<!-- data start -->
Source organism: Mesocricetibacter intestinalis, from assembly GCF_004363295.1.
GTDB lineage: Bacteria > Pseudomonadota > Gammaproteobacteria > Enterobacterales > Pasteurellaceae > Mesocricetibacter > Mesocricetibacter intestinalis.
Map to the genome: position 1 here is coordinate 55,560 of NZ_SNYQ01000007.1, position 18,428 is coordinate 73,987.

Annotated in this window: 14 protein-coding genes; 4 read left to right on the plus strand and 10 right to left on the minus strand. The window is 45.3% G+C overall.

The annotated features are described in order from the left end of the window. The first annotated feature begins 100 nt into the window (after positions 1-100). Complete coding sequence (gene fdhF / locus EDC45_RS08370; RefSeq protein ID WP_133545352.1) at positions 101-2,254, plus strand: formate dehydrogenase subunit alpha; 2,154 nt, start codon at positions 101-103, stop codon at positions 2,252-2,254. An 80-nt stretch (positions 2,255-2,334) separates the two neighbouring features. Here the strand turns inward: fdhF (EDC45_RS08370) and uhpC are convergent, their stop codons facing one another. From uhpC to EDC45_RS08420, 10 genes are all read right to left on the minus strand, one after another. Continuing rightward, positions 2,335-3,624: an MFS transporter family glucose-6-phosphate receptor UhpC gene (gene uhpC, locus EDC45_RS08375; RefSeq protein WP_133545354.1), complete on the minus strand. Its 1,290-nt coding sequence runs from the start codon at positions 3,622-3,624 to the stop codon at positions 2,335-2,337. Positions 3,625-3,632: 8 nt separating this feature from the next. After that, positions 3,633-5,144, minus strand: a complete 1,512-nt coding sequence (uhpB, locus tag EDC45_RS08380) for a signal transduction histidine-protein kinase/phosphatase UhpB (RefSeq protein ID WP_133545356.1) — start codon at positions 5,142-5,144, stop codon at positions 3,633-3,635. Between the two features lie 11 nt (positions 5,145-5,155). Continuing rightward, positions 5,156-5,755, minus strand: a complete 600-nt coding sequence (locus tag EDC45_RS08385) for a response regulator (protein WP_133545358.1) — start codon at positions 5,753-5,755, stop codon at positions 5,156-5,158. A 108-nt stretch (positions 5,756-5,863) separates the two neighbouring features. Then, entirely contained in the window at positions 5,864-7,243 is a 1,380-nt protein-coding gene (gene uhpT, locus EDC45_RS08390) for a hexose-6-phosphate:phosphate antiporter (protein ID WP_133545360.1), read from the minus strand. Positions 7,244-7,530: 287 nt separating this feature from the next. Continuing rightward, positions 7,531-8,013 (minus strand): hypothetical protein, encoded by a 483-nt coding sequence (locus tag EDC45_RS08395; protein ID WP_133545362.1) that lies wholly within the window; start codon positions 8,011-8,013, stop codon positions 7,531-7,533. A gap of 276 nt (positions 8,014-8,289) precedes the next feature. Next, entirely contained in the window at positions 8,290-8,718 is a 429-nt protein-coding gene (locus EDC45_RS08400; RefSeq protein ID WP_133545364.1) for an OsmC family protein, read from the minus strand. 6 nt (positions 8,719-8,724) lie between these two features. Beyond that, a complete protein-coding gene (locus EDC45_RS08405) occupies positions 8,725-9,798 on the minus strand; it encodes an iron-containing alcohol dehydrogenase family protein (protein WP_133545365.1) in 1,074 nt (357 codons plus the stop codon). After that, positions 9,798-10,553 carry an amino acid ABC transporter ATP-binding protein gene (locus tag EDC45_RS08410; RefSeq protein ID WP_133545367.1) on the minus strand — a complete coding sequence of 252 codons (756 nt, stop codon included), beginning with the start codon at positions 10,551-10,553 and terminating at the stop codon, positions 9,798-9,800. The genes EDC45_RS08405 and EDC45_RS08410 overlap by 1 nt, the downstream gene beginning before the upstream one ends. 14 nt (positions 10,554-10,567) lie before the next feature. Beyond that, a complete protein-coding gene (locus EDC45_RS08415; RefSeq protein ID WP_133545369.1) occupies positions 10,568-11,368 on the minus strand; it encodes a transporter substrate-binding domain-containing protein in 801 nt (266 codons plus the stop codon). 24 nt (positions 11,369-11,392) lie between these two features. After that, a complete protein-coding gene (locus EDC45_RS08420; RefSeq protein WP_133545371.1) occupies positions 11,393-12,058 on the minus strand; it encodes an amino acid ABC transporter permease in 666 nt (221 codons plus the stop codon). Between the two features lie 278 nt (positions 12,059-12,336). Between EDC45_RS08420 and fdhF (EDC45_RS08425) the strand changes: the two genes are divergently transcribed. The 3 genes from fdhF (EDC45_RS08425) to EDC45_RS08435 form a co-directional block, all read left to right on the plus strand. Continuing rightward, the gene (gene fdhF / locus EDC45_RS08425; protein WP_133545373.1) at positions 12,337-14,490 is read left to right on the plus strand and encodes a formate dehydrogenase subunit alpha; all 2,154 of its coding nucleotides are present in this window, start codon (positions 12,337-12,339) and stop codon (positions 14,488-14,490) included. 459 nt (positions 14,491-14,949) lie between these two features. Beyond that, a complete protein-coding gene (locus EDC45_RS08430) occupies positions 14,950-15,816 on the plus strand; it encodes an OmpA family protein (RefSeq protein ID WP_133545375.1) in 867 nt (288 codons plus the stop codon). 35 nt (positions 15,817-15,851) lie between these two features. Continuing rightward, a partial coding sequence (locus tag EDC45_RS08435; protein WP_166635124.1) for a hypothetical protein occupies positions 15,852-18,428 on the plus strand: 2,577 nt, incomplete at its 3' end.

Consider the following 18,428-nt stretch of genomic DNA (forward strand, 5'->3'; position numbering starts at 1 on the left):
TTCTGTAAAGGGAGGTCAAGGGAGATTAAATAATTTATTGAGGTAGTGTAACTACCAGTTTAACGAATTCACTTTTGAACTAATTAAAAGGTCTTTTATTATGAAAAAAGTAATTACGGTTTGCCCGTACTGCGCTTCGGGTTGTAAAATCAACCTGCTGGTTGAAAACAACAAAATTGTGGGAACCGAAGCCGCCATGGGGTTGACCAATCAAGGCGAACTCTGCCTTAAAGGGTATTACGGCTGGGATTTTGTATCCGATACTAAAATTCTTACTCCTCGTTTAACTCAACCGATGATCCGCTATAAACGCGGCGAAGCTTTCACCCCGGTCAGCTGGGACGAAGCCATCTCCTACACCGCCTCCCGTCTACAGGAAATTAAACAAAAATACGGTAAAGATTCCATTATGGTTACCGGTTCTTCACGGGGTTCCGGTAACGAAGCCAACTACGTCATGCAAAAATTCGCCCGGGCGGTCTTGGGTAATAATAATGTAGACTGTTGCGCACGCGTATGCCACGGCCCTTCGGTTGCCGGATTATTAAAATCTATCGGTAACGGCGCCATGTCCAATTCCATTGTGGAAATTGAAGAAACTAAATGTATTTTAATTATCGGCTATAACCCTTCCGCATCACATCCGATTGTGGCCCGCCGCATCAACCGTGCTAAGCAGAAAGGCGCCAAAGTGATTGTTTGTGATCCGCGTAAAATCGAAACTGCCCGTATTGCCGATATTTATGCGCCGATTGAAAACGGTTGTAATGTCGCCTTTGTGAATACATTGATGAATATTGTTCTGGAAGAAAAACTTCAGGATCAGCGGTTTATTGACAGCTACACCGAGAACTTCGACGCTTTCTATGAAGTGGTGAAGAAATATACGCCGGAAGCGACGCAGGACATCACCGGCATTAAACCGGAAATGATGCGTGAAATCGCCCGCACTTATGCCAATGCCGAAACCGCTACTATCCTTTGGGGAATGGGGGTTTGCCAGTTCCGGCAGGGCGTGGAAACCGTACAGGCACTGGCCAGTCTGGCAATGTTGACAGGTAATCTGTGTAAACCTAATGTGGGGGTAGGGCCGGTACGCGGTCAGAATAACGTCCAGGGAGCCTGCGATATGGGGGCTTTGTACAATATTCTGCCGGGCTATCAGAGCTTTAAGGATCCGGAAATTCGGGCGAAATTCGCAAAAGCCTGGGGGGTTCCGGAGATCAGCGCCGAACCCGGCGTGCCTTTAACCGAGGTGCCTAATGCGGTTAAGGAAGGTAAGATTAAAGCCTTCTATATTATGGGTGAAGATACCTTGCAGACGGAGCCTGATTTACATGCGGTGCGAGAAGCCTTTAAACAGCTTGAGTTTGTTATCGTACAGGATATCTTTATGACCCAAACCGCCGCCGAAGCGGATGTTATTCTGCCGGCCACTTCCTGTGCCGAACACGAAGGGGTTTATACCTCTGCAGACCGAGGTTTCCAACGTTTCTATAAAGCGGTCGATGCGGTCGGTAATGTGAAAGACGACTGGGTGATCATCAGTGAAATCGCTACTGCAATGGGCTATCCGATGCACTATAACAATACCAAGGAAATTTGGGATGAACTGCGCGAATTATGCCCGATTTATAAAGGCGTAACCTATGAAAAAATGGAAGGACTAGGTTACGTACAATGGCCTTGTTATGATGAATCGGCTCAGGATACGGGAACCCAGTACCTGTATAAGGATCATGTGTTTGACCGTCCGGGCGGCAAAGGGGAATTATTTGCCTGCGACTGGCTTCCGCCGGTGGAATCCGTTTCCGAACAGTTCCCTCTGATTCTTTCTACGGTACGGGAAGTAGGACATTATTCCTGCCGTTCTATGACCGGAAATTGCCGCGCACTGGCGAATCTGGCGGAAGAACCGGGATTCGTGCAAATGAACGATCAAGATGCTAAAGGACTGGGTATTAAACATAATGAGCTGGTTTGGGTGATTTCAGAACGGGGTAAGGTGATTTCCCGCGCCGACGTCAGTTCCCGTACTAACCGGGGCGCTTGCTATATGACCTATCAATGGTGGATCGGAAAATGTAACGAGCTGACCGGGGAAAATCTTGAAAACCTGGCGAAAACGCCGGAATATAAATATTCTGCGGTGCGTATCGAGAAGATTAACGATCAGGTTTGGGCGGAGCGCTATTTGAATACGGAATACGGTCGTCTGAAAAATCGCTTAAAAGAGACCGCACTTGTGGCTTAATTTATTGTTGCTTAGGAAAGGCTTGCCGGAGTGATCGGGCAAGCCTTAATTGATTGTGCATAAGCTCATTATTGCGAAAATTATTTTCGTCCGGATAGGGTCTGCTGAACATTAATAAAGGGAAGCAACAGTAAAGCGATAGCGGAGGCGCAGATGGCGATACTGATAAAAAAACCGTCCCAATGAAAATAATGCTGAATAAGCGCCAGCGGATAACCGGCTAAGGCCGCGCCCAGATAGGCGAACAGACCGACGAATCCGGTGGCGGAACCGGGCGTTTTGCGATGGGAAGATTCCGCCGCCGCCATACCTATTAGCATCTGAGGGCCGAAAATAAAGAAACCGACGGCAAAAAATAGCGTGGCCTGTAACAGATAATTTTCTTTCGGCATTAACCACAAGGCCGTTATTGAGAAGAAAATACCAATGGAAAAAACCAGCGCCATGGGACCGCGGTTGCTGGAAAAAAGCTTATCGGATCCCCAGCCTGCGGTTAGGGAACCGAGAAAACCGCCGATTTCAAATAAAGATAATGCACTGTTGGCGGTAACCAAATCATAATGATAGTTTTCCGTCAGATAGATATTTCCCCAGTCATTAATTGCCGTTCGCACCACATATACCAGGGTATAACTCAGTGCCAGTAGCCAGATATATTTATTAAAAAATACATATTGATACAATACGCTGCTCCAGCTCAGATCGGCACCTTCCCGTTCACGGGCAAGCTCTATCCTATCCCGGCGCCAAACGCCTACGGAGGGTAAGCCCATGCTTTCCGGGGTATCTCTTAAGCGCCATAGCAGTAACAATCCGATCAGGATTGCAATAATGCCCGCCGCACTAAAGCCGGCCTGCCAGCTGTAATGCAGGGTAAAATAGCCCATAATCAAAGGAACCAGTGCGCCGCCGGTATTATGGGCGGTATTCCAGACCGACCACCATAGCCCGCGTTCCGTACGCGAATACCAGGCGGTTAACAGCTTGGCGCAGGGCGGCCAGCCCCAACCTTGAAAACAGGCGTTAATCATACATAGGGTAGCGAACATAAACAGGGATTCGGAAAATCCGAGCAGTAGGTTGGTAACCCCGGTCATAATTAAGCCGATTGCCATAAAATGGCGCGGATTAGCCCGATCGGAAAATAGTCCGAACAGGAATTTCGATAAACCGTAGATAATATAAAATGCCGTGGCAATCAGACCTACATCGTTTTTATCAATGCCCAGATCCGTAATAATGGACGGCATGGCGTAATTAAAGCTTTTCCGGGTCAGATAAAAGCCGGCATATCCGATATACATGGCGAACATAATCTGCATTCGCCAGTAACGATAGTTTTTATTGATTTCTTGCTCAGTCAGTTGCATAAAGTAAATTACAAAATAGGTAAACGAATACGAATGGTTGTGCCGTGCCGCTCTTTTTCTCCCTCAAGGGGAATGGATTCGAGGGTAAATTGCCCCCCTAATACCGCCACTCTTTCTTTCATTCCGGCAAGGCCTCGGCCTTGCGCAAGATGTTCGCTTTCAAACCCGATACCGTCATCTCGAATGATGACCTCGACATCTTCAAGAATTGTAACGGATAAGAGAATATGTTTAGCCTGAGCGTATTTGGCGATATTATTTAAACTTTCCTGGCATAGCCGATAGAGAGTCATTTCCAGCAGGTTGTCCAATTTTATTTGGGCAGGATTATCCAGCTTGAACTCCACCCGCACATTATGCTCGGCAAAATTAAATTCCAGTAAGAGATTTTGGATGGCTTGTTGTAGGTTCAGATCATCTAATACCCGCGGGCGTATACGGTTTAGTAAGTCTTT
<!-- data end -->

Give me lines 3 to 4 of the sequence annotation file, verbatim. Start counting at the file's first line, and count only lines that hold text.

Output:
Map to the genome: position 1 here is coordinate 55,560 of NZ_SNYQ01000007.1, position 18,428 is coordinate 73,987.

Annotated in this window: 14 protein-coding genes; 4 read left to right on the plus strand and 10 right to left on the minus strand. The window is 45.3% G+C overall.